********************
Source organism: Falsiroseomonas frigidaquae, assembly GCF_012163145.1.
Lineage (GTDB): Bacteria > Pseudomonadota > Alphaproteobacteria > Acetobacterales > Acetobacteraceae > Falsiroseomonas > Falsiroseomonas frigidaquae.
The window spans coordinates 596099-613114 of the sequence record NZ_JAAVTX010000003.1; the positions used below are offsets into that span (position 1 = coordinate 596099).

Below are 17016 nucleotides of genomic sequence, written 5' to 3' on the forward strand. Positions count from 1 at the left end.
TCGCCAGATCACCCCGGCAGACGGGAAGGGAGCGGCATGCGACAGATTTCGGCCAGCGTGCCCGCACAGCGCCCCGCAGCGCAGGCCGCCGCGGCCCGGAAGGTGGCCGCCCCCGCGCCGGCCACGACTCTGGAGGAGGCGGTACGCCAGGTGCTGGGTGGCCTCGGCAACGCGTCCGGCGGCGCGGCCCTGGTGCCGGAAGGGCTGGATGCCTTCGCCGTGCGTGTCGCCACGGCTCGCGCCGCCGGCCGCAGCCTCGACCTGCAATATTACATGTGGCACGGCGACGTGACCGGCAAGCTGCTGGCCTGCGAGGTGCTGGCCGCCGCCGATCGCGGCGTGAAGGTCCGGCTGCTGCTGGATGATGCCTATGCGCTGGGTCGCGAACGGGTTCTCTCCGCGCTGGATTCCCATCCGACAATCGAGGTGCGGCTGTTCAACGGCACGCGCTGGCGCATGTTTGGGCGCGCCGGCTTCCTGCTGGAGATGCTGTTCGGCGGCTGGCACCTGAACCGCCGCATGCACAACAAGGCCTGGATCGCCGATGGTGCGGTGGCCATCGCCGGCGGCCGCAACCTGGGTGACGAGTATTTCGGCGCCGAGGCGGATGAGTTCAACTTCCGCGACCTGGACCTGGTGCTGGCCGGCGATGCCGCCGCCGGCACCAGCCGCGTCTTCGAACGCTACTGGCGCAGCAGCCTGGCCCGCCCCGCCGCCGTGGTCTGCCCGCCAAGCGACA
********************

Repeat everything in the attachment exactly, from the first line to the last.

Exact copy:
Source organism: Falsiroseomonas frigidaquae, assembly GCF_012163145.1.
Lineage (GTDB): Bacteria > Pseudomonadota > Alphaproteobacteria > Acetobacterales > Acetobacteraceae > Falsiroseomonas > Falsiroseomonas frigidaquae.
The window spans coordinates 596099-613114 of the sequence record NZ_JAAVTX010000003.1; the positions used below are offsets into that span (position 1 = coordinate 596099).

Below are 17016 nucleotides of genomic sequence, written 5' to 3' on the forward strand. Positions count from 1 at the left end.
TCGCCAGATCACCCCGGCAGACGGGAAGGGAGCGGCATGCGACAGATTTCGGCCAGCGTGCCCGCACAGCGCCCCGCAGCGCAGGCCGCCGCGGCCCGGAAGGTGGCCGCCCCCGCGCCGGCCACGACTCTGGAGGAGGCGGTACGCCAGGTGCTGGGTGGCCTCGGCAACGCGTCCGGCGGCGCGGCCCTGGTGCCGGAAGGGCTGGATGCCTTCGCCGTGCGTGTCGCCACGGCTCGCGCCGCCGGCCGCAGCCTCGACCTGCAATATTACATGTGGCACGGCGACGTGACCGGCAAGCTGCTGGCCTGCGAGGTGCTGGCCGCCGCCGATCGCGGCGTGAAGGTCCGGCTGCTGCTGGATGATGCCTATGCGCTGGGTCGCGAACGGGTTCTCTCCGCGCTGGATTCCCATCCGACAATCGAGGTGCGGCTGTTCAACGGCACGCGCTGGCGCATGTTTGGGCGCGCCGGCTTCCTGCTGGAGATGCTGTTCGGCGGCTGGCACCTGAACCGCCGCATGCACAACAAGGCCTGGATCGCCGATGGTGCGGTGGCCATCGCCGGCGGCCGCAACCTGGGTGACGAGTATTTCGGCGCCGAGGCGGATGAGTTCAACTTCCGCGACCTGGACCTGGTGCTGGCCGGCGATGCCGCCGCCGGCACCAGCCGCGTCTTCGAACGCTACTGGCGCAGCAGCCTGGCCCGCCCCGCCGCCGTGGTCTGCCCGCCAAGCGACA